Sand dunes and steel sheets driven underground will be used as temporary fixes to shore up a portion of Fort Lauderdale beach and State Road A1A that have been overrun by the ocean.
The $4.5-million-dollar plan was announced at a public meeting Monday night, the Sun Sentinel reports today, and it will serve as a band-aid until a permanent fix is found.
Broward Mayor Kristen Jacobs says it's the best they can do to deal with the problem in the short term.
"We're going to have to build the road up higher, which means a sea wall that's higher in order to hold dunes. We're going to have to have dunes as part of the future. How quickly that gets done to save the (tourist) season, that's another story. There's a lot of engineers scratching their heads on what to do, and what to do fast," Jacobs said.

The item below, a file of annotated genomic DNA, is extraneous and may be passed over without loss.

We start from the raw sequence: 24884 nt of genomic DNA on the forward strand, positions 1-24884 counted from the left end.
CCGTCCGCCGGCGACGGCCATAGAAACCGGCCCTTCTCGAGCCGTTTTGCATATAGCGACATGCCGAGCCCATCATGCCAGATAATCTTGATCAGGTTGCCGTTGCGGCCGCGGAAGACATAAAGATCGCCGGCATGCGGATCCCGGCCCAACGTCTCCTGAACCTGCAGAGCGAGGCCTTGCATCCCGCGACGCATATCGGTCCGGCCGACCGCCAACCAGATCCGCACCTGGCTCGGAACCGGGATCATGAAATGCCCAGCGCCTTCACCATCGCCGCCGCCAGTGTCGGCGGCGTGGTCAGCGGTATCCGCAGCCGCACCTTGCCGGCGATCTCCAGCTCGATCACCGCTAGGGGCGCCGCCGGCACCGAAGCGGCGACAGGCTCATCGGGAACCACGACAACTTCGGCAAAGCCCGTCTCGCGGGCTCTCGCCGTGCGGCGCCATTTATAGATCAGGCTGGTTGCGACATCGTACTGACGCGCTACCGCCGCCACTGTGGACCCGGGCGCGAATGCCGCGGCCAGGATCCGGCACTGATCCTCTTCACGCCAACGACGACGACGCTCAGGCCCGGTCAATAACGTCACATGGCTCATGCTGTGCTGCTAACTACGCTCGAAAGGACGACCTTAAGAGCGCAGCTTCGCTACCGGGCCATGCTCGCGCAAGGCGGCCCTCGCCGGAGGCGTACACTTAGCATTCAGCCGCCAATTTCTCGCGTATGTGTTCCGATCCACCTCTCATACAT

Dr. Jennifer Jurado is one of those engineers. She's the director of natural resources planning and management for Broward County and she says the project involves a massive amount of resources and bureaucracy.
" It does require an extensive coordination with the state, Florida Department of Environmental Protection, Florida Department of Transportation, the city of Fort Lauderdale, and we're really scrambling to find the resources that are needed to shore up the foundation of the beach and begin thinking about improvements to the roadway."
The plan, which calls for beach widening of 20 to 40 feet in sections of Fort Lauderdale beach, is expected to be completed by late March.